Institute for War and Peace Reporting | Giving Voice, Driving Change

Kyrgyz Look Back in Anger

They believe Bakiev was as bad as the man he replaced – but some wonder whether the new authorities will be much better.
By Timur Toktonaliev, Isomidin Ahmedjanov
  • Burnt-out remains of a houses said to  belong to members of the Bakiev family. Photo by Altynay Myrzabekova.
    Burnt-out remains of a houses said to belong to members of the Bakiev family. Photo by Altynay Myrzabekova.
  • Burnt-out remains of a houses said to  belong to members of the Bakiev family. Photo by Altynay Myrzabekova.
    Burnt-out remains of a houses said to belong to members of the Bakiev family. Photo by Altynay Myrzabekova.

Kyrgyz say ousted president Kurmanbek Bakiev failed to bring about change and improve the lives of ordinary people, instead returning the country to the widespread corruption and family rule associated with his predecessor.

But some of those interviewed by IWPR also expressed some scepticism about the new authorities, saying that while they hope the interim government will deliver on its promises, their expectations are not high.
Retired teacher Chynara Ismanova, 57, from the southern city of Osh, who supplements her meagre pension by doing home repairs, took part in protests during the March uprising of 2005 - the Tulip Revolution that led to the overthrow of Askar Akaev – and last week’s revolt that deposed Bakiev.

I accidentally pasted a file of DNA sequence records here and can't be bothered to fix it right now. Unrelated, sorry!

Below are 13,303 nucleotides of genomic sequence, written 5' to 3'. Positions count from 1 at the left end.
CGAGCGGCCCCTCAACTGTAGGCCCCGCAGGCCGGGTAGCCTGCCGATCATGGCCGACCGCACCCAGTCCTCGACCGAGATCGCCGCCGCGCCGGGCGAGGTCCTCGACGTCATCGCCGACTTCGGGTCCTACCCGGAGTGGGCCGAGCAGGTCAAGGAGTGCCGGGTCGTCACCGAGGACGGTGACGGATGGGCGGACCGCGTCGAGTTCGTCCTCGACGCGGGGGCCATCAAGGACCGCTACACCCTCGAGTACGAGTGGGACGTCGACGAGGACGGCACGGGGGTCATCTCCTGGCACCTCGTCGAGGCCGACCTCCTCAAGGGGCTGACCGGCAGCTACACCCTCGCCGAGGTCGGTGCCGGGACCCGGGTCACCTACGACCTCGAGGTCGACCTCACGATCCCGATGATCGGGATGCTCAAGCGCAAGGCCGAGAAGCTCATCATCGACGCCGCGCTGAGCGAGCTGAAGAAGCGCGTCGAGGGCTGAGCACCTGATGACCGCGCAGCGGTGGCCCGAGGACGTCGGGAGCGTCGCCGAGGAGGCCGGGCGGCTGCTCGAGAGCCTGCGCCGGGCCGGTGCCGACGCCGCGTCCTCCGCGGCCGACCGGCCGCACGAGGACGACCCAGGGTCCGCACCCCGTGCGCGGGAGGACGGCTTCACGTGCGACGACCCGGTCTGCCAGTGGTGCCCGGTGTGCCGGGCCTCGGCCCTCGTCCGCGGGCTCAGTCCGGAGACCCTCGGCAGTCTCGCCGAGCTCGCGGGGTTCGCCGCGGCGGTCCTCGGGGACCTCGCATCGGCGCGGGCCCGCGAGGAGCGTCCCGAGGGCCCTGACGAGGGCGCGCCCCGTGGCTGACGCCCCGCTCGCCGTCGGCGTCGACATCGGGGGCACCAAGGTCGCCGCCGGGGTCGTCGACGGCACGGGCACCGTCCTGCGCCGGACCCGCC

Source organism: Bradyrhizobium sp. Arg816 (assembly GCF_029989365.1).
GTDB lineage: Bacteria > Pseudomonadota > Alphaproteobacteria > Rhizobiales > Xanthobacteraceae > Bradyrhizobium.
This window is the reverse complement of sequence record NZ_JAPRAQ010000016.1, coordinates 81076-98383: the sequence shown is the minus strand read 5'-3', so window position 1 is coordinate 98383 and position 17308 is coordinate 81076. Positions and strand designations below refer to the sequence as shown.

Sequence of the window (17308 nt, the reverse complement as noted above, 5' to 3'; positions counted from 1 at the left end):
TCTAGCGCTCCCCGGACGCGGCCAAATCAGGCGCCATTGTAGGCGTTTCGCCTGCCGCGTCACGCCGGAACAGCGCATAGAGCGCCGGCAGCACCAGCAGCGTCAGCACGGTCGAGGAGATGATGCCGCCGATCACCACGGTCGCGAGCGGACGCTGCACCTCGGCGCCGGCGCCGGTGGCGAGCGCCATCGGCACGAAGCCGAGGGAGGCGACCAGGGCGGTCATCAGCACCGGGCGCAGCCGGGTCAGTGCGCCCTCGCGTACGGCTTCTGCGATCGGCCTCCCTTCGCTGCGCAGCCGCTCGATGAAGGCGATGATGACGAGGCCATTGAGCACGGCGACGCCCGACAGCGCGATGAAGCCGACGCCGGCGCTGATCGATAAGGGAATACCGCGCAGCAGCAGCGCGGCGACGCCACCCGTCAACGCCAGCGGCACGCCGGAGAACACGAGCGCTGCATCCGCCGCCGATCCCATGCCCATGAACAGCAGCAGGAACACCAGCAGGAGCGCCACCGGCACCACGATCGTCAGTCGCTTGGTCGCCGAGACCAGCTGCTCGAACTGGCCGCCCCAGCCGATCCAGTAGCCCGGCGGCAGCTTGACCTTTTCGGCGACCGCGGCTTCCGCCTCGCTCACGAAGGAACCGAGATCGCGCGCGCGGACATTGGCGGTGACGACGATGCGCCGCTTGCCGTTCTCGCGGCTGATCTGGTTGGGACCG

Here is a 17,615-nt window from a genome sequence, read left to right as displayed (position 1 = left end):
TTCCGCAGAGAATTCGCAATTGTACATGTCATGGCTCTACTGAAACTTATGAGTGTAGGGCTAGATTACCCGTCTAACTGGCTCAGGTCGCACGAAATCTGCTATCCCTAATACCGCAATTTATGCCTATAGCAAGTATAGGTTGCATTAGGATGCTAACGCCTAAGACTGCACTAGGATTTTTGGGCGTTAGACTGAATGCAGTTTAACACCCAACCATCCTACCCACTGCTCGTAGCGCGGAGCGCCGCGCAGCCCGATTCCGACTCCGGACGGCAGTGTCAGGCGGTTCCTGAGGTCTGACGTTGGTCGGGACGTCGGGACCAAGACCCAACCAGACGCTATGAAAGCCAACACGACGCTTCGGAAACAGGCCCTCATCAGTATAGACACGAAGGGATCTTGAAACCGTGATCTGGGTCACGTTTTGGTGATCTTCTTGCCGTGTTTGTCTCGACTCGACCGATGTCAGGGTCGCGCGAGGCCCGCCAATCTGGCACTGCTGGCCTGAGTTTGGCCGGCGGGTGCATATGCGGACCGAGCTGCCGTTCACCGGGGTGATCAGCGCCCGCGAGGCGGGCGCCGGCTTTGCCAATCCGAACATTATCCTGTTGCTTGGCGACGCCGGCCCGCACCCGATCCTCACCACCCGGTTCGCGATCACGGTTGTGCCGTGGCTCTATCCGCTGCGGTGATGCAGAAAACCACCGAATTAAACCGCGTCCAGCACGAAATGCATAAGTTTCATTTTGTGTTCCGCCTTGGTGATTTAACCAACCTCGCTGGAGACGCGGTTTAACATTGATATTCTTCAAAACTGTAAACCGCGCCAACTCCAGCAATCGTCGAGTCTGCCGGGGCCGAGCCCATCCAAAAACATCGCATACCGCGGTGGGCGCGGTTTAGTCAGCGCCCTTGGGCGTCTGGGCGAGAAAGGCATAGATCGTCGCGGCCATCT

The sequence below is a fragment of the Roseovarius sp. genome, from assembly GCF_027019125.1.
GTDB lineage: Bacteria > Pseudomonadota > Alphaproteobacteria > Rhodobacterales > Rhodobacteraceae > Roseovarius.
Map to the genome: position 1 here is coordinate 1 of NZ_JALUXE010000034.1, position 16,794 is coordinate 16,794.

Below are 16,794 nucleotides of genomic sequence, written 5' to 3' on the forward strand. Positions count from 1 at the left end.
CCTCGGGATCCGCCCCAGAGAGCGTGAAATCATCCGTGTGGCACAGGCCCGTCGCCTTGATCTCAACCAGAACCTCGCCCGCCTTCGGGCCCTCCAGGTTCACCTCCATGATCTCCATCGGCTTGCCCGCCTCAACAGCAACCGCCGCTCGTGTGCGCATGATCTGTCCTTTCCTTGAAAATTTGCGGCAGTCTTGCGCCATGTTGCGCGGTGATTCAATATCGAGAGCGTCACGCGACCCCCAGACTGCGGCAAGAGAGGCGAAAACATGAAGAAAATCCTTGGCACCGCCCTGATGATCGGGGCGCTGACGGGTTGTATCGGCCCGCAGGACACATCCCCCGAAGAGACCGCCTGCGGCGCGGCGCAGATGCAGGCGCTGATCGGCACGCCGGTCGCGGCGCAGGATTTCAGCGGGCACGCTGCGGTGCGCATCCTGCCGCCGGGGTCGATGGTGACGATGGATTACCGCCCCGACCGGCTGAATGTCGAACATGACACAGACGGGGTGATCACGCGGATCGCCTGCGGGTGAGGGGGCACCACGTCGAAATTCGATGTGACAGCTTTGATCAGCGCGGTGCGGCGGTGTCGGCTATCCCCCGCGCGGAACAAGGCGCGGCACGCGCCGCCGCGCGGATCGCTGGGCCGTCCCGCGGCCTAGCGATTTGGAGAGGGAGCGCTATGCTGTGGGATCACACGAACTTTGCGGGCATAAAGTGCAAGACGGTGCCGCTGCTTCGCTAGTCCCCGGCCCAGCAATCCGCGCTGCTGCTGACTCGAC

Ismanova said the 2005 revolution promised much but delivered little. She points out that since January, utility prices have shot up making the financial situation of people like her even more difficult than it has been over the last few years.
“Prices for electricity and heating have increased. I have not received any subsidies from the authorities so far this year,” she said referring to government’s promised support for the most vulnerable and public sector workers.

Ismanova believes Bakiev got what he deserves and is glad to see him go. But she is deeply saddened by the loss of life in Bishkek – scores were killed when security forces opened fire on demonstrators in the centre of the city.

“Those in power who shot at their own people deserve only one thing - to be overthrown,” she said. “I hope that the new authorities can keep their promises and put the situation in the country back on track.”

Nilufar, 42, a housewife from Osh, says she expects the interim government to take action against those responsible for the killing of the demonstrators.

“I want to say that the revolution cost the blood of our sons and daughters. I wish something like this never happens again,” she said.

A woman from Bishkek in her late thirties, who wished to remain anonymous, says she has no trust in the new authorities and is sceptical about their chances of holding on to power, fearing that Bakiev may fight back.

In fact, she said she was reluctant to give her name because she was nervous about would happen in the coming weeks and months. Referring to reports that Bakiev is attempting to mobilise his supporters in the south of the country to take on the interim government, she said that if he succeeded and returned to Bishkek there would be a civil war.